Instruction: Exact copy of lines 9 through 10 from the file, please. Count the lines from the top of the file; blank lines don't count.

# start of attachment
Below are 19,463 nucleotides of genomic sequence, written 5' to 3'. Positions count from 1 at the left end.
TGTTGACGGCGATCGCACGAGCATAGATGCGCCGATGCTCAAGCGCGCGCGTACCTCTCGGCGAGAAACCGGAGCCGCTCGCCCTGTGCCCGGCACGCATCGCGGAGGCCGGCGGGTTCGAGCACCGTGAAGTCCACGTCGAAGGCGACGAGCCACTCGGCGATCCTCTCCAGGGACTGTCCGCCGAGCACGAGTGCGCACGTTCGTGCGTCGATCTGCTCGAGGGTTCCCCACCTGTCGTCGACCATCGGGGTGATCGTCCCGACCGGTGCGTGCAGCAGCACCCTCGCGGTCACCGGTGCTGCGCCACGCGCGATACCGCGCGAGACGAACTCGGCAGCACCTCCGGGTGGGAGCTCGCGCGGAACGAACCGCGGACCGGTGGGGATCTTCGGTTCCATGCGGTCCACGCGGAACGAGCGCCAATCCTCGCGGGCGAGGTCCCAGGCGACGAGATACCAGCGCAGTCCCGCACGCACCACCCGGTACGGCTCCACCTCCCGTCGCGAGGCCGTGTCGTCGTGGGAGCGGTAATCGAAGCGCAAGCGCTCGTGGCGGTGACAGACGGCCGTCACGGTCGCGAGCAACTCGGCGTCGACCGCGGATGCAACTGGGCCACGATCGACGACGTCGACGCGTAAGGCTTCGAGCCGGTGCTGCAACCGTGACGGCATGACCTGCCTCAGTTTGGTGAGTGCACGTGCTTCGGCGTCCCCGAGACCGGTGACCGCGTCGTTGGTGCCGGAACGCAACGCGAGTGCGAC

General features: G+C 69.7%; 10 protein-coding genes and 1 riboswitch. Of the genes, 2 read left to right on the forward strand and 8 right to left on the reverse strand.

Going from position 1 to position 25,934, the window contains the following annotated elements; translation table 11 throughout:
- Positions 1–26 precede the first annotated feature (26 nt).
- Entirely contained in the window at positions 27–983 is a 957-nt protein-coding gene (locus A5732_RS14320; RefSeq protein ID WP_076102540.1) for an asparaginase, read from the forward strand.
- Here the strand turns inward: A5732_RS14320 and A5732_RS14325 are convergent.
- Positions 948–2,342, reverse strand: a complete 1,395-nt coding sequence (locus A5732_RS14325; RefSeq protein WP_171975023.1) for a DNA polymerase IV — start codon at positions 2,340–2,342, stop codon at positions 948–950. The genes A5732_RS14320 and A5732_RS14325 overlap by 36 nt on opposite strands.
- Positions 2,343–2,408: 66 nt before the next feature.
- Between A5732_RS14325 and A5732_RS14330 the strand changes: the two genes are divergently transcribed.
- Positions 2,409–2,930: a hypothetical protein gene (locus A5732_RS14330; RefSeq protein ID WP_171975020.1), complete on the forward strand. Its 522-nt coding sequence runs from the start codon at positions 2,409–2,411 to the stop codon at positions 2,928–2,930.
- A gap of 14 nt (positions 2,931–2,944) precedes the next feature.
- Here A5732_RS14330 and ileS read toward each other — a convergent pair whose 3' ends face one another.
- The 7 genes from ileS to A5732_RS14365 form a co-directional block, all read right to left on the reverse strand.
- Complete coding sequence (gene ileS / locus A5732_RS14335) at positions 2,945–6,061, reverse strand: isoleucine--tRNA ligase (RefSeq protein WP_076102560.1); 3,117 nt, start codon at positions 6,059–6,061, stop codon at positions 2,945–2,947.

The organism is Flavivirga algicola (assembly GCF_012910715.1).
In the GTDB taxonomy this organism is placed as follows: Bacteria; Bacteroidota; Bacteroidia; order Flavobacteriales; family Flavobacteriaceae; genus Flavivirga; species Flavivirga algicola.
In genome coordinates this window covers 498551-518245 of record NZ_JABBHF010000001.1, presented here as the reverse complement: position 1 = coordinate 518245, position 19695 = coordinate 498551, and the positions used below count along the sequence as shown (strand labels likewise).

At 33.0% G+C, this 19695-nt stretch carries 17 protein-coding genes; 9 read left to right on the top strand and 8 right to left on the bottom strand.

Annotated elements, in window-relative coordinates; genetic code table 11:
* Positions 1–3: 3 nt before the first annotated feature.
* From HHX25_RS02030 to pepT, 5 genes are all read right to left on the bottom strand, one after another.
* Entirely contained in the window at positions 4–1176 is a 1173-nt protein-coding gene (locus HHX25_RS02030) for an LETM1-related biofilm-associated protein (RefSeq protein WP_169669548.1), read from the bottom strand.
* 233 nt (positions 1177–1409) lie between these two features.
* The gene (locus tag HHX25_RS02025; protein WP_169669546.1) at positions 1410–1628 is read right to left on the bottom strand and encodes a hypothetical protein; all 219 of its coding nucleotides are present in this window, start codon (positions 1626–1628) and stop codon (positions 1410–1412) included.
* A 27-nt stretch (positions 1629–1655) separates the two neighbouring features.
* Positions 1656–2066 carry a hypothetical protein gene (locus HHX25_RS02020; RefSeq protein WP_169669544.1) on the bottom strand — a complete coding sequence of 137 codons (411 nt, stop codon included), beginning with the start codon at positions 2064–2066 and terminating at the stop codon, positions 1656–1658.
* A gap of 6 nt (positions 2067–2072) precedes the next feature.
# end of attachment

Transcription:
- Positions 2,343–2,408: 66 nt before the next feature.
- Between A5732_RS14325 and A5732_RS14330 the strand changes: the two genes are divergently transcribed.